The Senate agreed on the tougher restrictions on Tuesday, November 23rd with the goal of reducing contacts and mobility, according to State Secretary of Health Martin Matz (SPD).

He explained after the meeting that these measures should slow the increase in Covid-19 infection rates, which was important as “the situation had, unfortunately, deteriorated over the past weeks”, according to media reports.

READ ALSO: Tougher Covid measures needed to stop 100,000 more deaths, warns top German virologist

Essentially, the new rules exclude from much of public life anyone who cannot show proof of vaccination or recovery from Covid-19. You’ll find more details of how different sectors are affected below.

Shops
If you haven’t been vaccinated or recovered (2G – geimpft (vaccinated) or genesen (recovered)) from Covid-19, then you can only go into shops for essential supplies, i.e. food shopping in supermarkets or to drugstores and pharmacies.

Many – but not all – of the rules for shopping are the same as those passed in the neighbouring state of Brandenburg in order to avoid promoting ‘shopping tourism’ with different restrictions in different states.

Leisure
2G applies here, too, as well as the requirement to wear a mask with most places now no longer accepting a negative test for entry. Only minors are exempt from this requirement.

Sport, culture, clubs
Indoor sports halls will off-limits to anyone who hasn’t  been vaccinated or can’t show proof of recovery from Covid-19. 2G is also in force for cultural events, such as plays and concerts, where there’s also a requirement to wear a mask. 

In places where mask-wearing isn’t possible, such as dance clubs, then a negative test and social distancing are required (capacity is capped at 50 percent of the maximum).

Restaurants, bars, pubs (indoors)
You have to wear a mask in all of these places when you come in, leave or move around. You can only take your mask off while you’re sat down. 2G rules also apply here.

Hotels and other types of accommodation 
Restrictions are tougher here, too, with 2G now in force. This means that unvaccinated people can no longer get a room, even if they have a negative test.

Hairdressers
For close-contact services, such as hairdressers and beauticians, it’s up to the service providers themselves to decide whether they require customers to wear masks or a negative test.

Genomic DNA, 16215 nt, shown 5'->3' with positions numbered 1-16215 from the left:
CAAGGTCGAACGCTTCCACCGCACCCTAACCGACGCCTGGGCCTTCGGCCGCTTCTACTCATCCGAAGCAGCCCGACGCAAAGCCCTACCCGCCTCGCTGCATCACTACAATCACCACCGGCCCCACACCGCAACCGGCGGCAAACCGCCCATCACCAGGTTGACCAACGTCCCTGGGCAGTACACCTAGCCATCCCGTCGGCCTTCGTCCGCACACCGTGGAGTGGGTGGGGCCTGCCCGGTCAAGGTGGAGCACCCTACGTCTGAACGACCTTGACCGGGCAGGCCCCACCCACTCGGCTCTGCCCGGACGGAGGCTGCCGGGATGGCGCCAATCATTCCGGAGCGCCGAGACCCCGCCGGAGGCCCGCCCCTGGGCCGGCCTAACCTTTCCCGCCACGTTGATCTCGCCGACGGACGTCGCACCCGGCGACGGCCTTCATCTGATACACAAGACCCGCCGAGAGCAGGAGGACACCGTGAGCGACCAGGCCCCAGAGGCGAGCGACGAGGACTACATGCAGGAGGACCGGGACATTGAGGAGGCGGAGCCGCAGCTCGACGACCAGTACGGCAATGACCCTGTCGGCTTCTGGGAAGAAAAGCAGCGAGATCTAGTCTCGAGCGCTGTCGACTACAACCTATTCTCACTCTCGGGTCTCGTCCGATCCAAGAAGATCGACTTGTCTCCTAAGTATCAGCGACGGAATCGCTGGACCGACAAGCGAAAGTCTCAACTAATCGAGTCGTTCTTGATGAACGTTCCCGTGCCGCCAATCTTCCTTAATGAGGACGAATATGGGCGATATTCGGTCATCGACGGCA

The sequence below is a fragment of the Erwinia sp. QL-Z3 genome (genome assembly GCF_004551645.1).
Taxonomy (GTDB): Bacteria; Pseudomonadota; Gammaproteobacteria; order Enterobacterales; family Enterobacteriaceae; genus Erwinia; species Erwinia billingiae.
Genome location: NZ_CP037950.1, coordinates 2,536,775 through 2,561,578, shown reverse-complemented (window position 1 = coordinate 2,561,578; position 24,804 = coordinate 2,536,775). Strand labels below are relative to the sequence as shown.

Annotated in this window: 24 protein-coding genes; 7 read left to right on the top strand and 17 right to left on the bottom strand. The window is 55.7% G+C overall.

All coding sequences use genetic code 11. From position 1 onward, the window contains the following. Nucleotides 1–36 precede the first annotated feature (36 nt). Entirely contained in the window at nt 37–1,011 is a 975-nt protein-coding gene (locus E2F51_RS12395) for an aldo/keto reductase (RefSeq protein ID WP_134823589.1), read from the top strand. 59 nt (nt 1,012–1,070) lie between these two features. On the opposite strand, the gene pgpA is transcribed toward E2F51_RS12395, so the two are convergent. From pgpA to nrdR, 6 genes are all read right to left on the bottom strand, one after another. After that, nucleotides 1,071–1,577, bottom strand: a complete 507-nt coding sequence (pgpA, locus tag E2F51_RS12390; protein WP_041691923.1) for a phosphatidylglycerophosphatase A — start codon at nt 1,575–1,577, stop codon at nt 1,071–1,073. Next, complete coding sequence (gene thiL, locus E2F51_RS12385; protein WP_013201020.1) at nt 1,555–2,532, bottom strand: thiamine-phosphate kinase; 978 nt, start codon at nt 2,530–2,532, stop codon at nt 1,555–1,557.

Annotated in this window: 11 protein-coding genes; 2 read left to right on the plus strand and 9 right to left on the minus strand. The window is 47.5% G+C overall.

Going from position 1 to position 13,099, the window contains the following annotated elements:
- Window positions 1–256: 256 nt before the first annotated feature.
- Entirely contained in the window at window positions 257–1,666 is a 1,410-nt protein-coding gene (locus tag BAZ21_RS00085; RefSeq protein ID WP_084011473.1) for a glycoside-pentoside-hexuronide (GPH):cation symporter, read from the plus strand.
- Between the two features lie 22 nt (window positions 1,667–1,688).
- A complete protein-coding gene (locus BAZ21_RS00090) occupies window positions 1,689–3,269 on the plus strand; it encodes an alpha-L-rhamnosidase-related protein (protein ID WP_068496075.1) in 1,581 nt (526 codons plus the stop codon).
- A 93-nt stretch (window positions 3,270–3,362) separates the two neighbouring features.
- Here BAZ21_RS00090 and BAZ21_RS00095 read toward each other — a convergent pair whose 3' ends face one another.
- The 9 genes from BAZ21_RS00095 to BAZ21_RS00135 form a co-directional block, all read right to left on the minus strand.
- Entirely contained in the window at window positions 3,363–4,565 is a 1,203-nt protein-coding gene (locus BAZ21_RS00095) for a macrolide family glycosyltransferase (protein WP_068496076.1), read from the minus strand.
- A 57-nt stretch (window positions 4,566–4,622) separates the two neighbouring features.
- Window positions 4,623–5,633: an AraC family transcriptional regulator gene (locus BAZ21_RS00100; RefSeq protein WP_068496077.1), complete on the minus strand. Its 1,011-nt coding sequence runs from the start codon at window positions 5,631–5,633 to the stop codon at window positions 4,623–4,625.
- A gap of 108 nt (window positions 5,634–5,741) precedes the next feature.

Football matches and other large-scale events
Rules have changed here, too. From December 1st, capacity will be limited to 5,000 people plus 50 percent of the total potential stadium or arena capacity. And only those who’ve been vaccinated or have recovered from Covid-19 will be allowed in. Masks are also compulsory.

For the Olympic Stadium, this means capacity will be capped at 42,000 spectators and 16,000 for the Alte Försterei stadium. 

Transport
3G rules – ie vaccinated, recovered or a negative test – still apply on the U-Bahn, S-Bahn, trams and buses in Berlin. It was not possible to tighten restrictions, Matz said, as the regulations were issued at national level.

According to the German Act on the Prevention and Control of Infectious Diseases, people have to wear a surgical mask or an FFP2 mask  on public transport.

Christmas markets
The Senate currently has no plans to cancel the capital’s Christmas markets, some of which have been open since Monday. 

According to Matz, 2G rules apply and wearing a mask is compulsory.

Schools and day-care
Pupils will still have to take Covid tests three times a week and, in classes where there are at least two children who test positive in the rapid antigen tests, then tests should be carried out daily for a week.  

Unlike in Brandenburg, there are currently no plans to move away from face-to-face teaching. The child-friendly ‘lollipop’ Covid tests will be made compulsory in day-care centres and parents will be required to confirm that the tests have been carried out. Day-care staff have to document the results.

What about vaccination centres?
Berlin wants to expand these and set up new ones, according to Matz. A new vaccination centre should open in the Ring centre at the end of the week and 50 soldiers from the German army have been helping at the vaccination centre at the Exhibition Centre each day since last week.

The capacity in the new vaccination centre in the Lindencenter in Lichtenberg is expected to be doubled. There are also additional vaccination appointments so that people can get their jabs more quickly. Currently, all appointments are fully booked well into the new year.